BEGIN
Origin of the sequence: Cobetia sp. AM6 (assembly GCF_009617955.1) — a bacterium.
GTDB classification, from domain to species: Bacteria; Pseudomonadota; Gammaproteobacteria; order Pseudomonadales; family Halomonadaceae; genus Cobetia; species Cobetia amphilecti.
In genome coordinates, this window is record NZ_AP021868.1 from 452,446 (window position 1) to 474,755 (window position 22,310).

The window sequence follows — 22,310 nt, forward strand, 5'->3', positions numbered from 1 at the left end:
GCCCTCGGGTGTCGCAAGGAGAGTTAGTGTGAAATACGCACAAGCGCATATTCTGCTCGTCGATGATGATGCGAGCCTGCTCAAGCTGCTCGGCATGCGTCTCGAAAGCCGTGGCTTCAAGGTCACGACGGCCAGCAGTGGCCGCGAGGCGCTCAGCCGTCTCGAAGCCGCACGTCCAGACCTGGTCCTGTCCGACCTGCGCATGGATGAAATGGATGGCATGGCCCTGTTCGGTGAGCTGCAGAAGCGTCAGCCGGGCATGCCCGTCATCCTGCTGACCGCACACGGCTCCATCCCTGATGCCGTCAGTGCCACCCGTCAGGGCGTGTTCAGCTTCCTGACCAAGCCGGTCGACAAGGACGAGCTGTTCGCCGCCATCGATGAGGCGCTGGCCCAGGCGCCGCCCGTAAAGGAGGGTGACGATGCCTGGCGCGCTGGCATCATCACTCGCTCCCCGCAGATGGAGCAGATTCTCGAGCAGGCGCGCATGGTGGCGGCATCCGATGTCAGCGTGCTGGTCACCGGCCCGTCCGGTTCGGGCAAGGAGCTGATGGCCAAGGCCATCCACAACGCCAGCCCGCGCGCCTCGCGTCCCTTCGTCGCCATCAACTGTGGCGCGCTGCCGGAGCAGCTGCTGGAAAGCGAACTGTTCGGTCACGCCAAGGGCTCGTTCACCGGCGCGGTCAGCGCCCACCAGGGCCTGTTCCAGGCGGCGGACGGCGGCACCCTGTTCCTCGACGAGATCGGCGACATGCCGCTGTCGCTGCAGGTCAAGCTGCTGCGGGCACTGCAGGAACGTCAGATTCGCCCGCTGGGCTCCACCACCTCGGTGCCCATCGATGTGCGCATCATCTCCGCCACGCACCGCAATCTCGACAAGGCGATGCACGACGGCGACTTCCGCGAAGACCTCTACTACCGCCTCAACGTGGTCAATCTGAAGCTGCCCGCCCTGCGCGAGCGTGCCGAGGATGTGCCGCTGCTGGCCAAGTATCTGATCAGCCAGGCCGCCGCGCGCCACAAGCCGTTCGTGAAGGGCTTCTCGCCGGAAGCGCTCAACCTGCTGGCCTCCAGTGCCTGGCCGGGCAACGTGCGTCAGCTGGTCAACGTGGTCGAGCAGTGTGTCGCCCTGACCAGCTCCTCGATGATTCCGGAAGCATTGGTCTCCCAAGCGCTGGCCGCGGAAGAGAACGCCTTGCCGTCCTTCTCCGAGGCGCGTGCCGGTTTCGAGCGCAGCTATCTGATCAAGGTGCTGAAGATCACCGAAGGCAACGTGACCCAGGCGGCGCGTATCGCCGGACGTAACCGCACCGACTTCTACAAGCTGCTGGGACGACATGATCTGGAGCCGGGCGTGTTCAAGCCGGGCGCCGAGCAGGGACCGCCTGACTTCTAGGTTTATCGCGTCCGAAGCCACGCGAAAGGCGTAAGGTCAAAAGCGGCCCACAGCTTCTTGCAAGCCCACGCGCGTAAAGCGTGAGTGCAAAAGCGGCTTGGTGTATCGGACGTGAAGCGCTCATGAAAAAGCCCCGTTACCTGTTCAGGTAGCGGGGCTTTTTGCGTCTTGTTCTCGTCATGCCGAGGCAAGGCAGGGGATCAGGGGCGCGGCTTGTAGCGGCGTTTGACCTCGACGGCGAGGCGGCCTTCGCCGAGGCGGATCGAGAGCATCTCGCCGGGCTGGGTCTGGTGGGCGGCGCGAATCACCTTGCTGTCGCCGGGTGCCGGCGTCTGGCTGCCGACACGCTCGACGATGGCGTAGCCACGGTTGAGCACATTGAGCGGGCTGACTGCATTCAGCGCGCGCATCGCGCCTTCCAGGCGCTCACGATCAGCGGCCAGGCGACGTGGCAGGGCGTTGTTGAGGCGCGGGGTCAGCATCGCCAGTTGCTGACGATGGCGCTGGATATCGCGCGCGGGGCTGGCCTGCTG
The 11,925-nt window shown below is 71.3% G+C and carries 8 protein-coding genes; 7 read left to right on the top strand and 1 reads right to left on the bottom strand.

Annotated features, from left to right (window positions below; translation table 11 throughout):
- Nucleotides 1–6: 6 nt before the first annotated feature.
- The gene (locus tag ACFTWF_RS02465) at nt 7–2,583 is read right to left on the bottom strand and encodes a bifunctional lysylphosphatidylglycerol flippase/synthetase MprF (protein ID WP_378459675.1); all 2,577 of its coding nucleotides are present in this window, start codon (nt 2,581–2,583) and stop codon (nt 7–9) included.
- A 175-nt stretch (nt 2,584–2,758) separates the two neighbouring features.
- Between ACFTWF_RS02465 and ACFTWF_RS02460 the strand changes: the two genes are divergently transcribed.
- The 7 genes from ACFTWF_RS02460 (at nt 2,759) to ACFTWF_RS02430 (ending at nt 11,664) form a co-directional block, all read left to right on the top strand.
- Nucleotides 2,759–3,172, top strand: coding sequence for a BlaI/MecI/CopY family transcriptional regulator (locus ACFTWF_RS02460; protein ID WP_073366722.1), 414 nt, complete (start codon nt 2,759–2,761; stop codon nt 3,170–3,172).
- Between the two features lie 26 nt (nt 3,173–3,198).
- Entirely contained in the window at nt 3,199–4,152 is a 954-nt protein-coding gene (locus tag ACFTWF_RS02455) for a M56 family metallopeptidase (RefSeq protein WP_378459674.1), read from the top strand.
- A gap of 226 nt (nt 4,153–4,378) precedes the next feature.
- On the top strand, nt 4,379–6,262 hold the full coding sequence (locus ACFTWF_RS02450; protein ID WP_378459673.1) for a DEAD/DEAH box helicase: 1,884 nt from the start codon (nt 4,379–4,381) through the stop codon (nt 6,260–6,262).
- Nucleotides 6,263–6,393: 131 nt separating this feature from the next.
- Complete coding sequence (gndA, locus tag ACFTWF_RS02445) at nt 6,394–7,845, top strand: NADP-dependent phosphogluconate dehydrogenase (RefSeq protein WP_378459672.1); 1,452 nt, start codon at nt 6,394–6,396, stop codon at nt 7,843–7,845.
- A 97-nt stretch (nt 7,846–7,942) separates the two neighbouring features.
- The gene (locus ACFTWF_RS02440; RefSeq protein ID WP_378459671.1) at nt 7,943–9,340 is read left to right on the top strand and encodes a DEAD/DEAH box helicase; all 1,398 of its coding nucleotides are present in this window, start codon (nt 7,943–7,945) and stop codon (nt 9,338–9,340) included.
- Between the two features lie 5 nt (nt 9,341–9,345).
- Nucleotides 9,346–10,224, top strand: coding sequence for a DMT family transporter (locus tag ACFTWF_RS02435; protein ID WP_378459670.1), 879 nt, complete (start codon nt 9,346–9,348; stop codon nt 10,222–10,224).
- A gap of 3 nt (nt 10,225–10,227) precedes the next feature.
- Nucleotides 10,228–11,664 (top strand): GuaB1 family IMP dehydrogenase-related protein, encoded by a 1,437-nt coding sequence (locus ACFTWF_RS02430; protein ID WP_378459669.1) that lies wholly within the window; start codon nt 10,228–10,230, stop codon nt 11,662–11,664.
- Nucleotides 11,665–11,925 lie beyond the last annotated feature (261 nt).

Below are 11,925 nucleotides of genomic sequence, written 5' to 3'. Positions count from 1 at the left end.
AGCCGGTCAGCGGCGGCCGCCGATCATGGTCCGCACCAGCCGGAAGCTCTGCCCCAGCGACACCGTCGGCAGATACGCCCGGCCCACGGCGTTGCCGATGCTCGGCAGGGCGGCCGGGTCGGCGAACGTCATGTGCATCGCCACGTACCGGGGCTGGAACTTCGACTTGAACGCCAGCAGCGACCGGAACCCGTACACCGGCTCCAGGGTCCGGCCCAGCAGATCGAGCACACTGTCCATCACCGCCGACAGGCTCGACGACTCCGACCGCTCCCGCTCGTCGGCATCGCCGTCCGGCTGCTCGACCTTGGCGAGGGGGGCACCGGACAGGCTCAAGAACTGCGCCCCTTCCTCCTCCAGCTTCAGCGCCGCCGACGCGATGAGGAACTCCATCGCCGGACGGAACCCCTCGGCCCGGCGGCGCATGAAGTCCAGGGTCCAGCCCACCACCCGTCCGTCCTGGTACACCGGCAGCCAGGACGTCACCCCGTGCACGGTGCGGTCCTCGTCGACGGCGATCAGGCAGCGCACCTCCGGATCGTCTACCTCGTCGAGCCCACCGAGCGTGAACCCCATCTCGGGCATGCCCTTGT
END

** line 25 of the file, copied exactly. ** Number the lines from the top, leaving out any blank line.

- Nucleotides 10,228–11,664 (top strand): GuaB1 family IMP dehydrogenase-related protein, encoded by a 1,437-nt coding sequence (locus ACFTWF_RS02430; protein ID WP_378459669.1) that lies wholly within the window; start codon nt 10,228–10,230, stop codon nt 11,662–11,664.